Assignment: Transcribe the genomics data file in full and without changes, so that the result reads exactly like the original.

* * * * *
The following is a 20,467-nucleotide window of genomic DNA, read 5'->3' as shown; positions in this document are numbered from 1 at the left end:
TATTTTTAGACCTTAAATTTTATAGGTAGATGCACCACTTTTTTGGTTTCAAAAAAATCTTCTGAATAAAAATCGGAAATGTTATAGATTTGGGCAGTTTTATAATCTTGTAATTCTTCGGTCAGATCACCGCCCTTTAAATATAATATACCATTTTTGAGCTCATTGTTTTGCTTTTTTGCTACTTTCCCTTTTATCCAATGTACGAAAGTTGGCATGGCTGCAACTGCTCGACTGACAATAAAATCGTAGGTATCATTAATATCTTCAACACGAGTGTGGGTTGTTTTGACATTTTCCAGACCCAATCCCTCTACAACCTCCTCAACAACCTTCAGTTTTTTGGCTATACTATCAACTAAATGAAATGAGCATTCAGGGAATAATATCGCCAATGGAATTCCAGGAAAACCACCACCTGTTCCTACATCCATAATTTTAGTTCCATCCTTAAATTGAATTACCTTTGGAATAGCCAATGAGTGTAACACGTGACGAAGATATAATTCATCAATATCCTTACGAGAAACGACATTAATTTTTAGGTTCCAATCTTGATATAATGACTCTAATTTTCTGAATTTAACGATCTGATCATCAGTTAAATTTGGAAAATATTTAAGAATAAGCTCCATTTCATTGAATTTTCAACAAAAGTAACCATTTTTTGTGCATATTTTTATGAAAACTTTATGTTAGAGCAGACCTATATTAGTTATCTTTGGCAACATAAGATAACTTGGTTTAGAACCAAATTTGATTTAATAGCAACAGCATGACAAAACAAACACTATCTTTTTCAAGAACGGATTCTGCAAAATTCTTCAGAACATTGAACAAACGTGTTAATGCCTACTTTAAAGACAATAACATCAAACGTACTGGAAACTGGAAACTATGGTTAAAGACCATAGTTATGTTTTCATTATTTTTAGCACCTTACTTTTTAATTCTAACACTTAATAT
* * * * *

The following is a 20,467-nucleotide window of genomic DNA, read 5'->3' as shown; positions in this document are numbered from 1 at the left end:
TATTTTTAGACCTTAAATTTTATAGGTAGATGCACCACTTTTTTGGTTTCAAAAAAATCTTCTGAATAAAAATCGGAAATGTTATAGATTTGGGCAGTTTTATAATCTTGTAATTCTTCGGTCAGATCACCGCCCTTTAAATATAATATACCATTTTTGAGCTCATTGTTTTGCTTTTTTGCTACTTTCCCTTTTATCCAATGTACGAAAGTTGGCATGGCTGCAACTGCTCGACTGACAATAAAATCGTAGGTATCATTAATATCTTCAACACGAGTGTGGGTTGTTTTGACATTTTCCAGACCCAATCCCTCTACAACCTCCTCAACAACCTTCAGTTTTTTGGCTATACTATCAACTAAATGAAATGAGCATTCAGGGAATAATATCGCCAATGGAATTCCAGGAAAACCACCACCTGTTCCTACATCCATAATTTTAGTTCCATCCTTAAATTGAATTACCTTTGGAATAGCCAATGAGTGTAACACGTGACGAAGATATAATTCATCAATATCCTTACGAGAAACGACATTAATTTTTAGGTTCCAATCTTGATATAATGACTCTAATTTTCTGAATTTAACGATCTGATCATCAGTTAAATTTGGAAAATATTTAAGAATAAGCTCCATTTCATTGAATTTTCAACAAAAGTAACCATTTTTTGTGCATATTTTTATGAAAACTTTATGTTAGAGCAGACCTATATTAGTTATCTTTGGCAACATAAGATAACTTGGTTTAGAACCAAATTTGATTTAATAGCAACAGCATGACAAAACAAACACTATCTTTTTCAAGAACGGATTCTGCAAAATTCTTCAGAACATTGAACAAACGTGTTAATGCCTACTTTAAAGACAATAACATCAAACGTACTGGAAACTGGAAACTATGGTTAAAGACCATAGTTATGTTTTCATTATTTTTAGCACCTTACTTTTTAATTCTAACACTTAATAT